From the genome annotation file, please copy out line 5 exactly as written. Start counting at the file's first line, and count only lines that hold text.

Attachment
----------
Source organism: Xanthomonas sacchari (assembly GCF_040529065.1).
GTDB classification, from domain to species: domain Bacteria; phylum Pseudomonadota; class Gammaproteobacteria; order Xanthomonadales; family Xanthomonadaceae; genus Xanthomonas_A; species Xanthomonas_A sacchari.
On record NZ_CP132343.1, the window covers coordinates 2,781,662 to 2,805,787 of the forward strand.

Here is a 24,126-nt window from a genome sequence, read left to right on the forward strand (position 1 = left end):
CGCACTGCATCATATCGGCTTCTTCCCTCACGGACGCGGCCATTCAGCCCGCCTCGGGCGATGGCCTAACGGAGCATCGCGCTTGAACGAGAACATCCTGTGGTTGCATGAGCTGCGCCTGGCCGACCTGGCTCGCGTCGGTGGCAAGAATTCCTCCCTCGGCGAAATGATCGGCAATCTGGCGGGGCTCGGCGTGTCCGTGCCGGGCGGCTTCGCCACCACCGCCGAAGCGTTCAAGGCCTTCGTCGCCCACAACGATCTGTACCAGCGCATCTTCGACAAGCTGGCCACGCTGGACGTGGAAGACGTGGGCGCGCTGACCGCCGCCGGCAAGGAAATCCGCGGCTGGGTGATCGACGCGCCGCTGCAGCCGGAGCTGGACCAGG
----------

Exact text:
CGCACTGCATCATATCGGCTTCTTCCCTCACGGACGCGGCCATTCAGCCCGCCTCGGGCGATGGCCTAACGGAGCATCGCGCTTGAACGAGAACATCCTGTGGTTGCATGAGCTGCGCCTGGCCGACCTGGCTCGCGTCGGTGGCAAGAATTCCTCCCTCGGCGAAATGATCGGCAATCTGGCGGGGCTCGGCGTGTCCGTGCCGGGCGGCTTCGCCACCACCGCCGAAGCGTTCAAGGCCTTCGTCGCCCACAACGATCTGTACCAGCGCATCTTCGACAAGCTGGCCACGCTGGACGTGGAAGACGTGGGCGCGCTGACCGCCGCCGGCAAGGAAATCCGCGGCTGGGTGATCGACGCGCCGCTGCAGCCGGAGCTGGACCAGG